Research

Norgestrienone has been studied for use in male hormonal contraception.[23]

References

  1. ^ a b c d e f Elks J (14 November 2014). The Dictionary of Drugs: Chemical Data: Chemical Data, Structures and Bibliographies. Springer. pp. 887–. ISBN 978-1-4757-2085-3.
  2. ^ a b c d e Morton IK, Hall JM (6 December 2012). Concise Dictionary of Pharmacological Agents: Properties and Synonyms. Springer Science & Business Media. pp. 202–. ISBN 978-94-011-4439-1.
  3. ^ Diaz S, Pavez M, Quinteros E, Diaz J, Robertson DN, Croxatto HB (October 1978). "Clinical trial with subdermal implants containing norgestrienone". Contraception. 18 (4): 429–40. doi:10.1016/0010-7824(78)90027-6. PMID 720075.
  4. ^ a b c d e f g h Index Nominum 2000: International Drug Directory. Taylor & Francis. January 2000. pp. 751–. ISBN 978-3-88763-075-1.
  5. ^ a b c d Sweetman, Sean C., ed. (2009). "Sex hormones and their modulators". Martindale: The Complete Drug Reference (36th ed.). London: Pharmaceutical Press. p. 2122. ISBN 978-0-85369-840-1. Norgestrienone is a progestogen structurally related to norethisterone that has been used as an oral contraceptive. Typical doses have been 2 mg daily with an oestrogen, and 350 micrograms daily when used alone.
  6. ^ McGuire JL (2000). Pharmaceuticals, 4 Volume Set. Wiley. p. 1580,1599. ISBN 978-3-527-29874-7.
  7. ^ a b IARC Working Group on the Evaluation of Carcinogenic Risks to Humans; World Health Organization; International Agency for Research on Cancer (2007). Combined Estrogen-progestogen Contraceptives and Combined Estrogen-progestogen Menopausal Therapy. World Health Organization. pp. 455–. ISBN 978-92-832-1291-1.
  8. ^ a b Loughney DA, Schwender CF (December 1992). "A comparison of progestin and androgen receptor binding using the CoMFA technique". Journal of Computer-Aided Molecular Design. 6 (6): 569–81. doi:10.1007/bf00126215. PMID 1291626.
  9. ^ a b Axelrod J (1 January 1982). Biochemical Actions of Hormones. Academic Press. ISBN 978-0-12-452809-3.
  10. ^ a b c d Lauritzen C, Studd JW (22 June 2005). Current Management of the Menopause. CRC Press. pp. 45–. ISBN 978-0-203-48612-2.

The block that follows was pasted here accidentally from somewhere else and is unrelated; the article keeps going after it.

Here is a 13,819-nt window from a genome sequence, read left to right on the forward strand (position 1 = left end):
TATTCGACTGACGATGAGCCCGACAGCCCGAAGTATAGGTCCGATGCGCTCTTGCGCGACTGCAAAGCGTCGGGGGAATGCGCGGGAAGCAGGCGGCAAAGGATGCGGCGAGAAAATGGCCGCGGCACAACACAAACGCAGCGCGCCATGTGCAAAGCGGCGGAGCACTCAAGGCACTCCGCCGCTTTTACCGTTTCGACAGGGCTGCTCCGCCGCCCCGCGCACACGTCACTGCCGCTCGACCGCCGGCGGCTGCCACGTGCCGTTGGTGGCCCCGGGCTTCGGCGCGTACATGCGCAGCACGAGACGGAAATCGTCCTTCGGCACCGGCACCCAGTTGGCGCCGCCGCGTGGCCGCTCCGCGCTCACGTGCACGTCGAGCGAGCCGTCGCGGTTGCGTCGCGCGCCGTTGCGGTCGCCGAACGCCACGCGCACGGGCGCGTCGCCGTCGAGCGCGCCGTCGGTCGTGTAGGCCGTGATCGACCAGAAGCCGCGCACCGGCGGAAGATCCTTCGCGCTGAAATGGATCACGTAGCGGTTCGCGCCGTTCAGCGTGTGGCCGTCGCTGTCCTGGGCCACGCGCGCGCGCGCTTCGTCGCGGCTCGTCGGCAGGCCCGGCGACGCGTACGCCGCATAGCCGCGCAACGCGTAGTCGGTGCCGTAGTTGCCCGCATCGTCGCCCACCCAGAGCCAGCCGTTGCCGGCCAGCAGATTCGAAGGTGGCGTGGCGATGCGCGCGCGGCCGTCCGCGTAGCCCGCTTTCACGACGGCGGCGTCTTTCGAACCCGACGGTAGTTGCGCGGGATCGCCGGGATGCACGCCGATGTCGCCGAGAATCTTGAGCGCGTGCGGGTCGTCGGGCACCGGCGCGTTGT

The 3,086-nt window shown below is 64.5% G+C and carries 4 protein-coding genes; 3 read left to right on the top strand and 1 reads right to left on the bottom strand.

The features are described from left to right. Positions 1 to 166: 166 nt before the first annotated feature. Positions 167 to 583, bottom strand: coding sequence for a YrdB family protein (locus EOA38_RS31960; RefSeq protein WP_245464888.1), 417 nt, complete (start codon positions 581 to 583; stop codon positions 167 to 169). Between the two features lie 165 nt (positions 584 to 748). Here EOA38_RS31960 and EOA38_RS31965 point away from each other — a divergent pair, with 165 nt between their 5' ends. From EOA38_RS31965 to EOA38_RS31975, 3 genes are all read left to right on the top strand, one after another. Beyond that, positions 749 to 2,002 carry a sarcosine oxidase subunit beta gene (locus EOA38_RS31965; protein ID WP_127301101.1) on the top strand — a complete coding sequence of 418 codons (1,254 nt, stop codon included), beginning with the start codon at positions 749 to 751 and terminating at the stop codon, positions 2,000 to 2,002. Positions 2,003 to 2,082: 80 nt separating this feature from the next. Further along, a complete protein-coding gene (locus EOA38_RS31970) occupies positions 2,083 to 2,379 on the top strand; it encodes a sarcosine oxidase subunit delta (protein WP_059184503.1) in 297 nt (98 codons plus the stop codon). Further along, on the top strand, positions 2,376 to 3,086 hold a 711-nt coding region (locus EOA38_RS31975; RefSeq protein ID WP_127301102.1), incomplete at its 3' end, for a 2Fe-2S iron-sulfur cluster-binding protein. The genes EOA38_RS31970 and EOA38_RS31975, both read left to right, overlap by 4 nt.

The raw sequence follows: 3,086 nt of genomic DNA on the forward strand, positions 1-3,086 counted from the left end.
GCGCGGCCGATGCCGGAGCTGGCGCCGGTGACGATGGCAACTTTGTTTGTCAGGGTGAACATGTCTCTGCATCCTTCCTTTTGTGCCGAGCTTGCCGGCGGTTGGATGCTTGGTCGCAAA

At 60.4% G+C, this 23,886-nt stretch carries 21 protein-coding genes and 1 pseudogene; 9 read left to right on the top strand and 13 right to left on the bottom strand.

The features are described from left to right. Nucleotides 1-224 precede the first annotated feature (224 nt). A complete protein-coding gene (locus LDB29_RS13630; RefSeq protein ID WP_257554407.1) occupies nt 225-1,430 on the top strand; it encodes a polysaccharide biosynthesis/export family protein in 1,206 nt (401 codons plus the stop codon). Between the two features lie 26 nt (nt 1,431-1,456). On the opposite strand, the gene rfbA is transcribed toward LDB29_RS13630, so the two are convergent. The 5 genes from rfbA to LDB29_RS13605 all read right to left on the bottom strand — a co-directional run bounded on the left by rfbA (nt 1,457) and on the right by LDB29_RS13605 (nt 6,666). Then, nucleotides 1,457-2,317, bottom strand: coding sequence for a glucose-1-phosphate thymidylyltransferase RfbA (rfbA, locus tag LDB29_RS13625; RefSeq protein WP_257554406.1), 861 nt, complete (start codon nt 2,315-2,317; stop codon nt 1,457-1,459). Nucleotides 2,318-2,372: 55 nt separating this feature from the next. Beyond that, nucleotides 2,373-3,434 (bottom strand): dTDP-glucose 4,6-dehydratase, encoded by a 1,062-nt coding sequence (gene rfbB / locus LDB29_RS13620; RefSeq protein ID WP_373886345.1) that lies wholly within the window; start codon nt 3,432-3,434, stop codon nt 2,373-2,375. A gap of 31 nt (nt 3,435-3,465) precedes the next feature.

11. ^ a b Di Giulio RT, Monosson E (6 December 2012). Interconnections Between Human and Ecosystem Health. Springer Science & Business Media. pp. 60–. ISBN 978-94-009-1523-7.
  12. ^ a b c d Rozenbaum H (March 1982). "Relationships between chemical structure and biological properties of progestogens". Am. J. Obstet. Gynecol. 142 (6 Pt 2): 719–24. PMID 7065053.
  13. ^ a b Weiss G (February 1999). "Risk of venous thromboembolism with third-generation oral contraceptives: A review". Am. J. Obstet. Gynecol. 180 (2 Pt 2): 295–301. doi:10.1016/S0002-9378(99)70721-0. PMID 9988833.
  14. ^ a b c [www.micromedexsolutions.com]
  15. ^ a b Delettré J, Mornon JP, Lepicard G, Ojasoo T, Raynaud JP (January 1980). "Steroid flexibility and receptor specificity". J. Steroid Biochem. 13 (1): 45–59. doi:10.1016/0022-4731(80)90112-0. PMID 7382482.
  16. ^ a b Raynaud JP, Bouton MM, Moguilewsky M, Ojasoo T, Philibert D, Beck G, Labrie F, Mornon JP (January 1980). "Steroid hormone receptors and pharmacology". J. Steroid Biochem. 12: 143–57. doi:10.1016/0022-4731(80)90264-2. PMID 7421203.
  17. ^ a b Ojasoo T, Raynaud JP, Doé JC (January 1994). "Affiliations among steroid receptors as revealed by multivariate analysis of steroid binding data". J. Steroid Biochem. Mol. Biol. 48 (1): 31–46. doi:10.1016/0960-0760(94)90248-8. PMID 8136304.
  18. ^ a b Raynaud, J.P.; Ojasoo, T.; Bouton, M.M.; Philibert, D. (1979). "Drug Design": 169–214. doi:10.1016/B978-0-12-060308-4.50010-X. ISBN 9781483216102. |chapter= ignored (help)
  19. ^ Raynaud, J. P. (1971). Metabolism of contraceptive steroids in man. [www.popline.org]
  20. ^ Lavery JP, Sanfilippo JS (6 December 2012). Pediatric and Adolescent Obstetrics and Gynecology. Springer Science & Business Media. pp. 236–. ISBN 978-1-4612-5064-7.
  21. ^ Gomel V, Brill A (27 September 2010). Reconstructive and Reproductive Surgery in Gynecology. CRC Press. pp. 90–. ISBN 978-1-84184-757-3.
  22. ^ Daniel Lednicer (4 March 2009). Strategies for Organic Drug Synthesis and Design. John Wiley & Sons. pp. 134–. ISBN 978-0-470-39959-0.
  23. ^ Scheater, S. B. (1978). The use of progestins and androgens as a male contraceptive. [www.popline.org]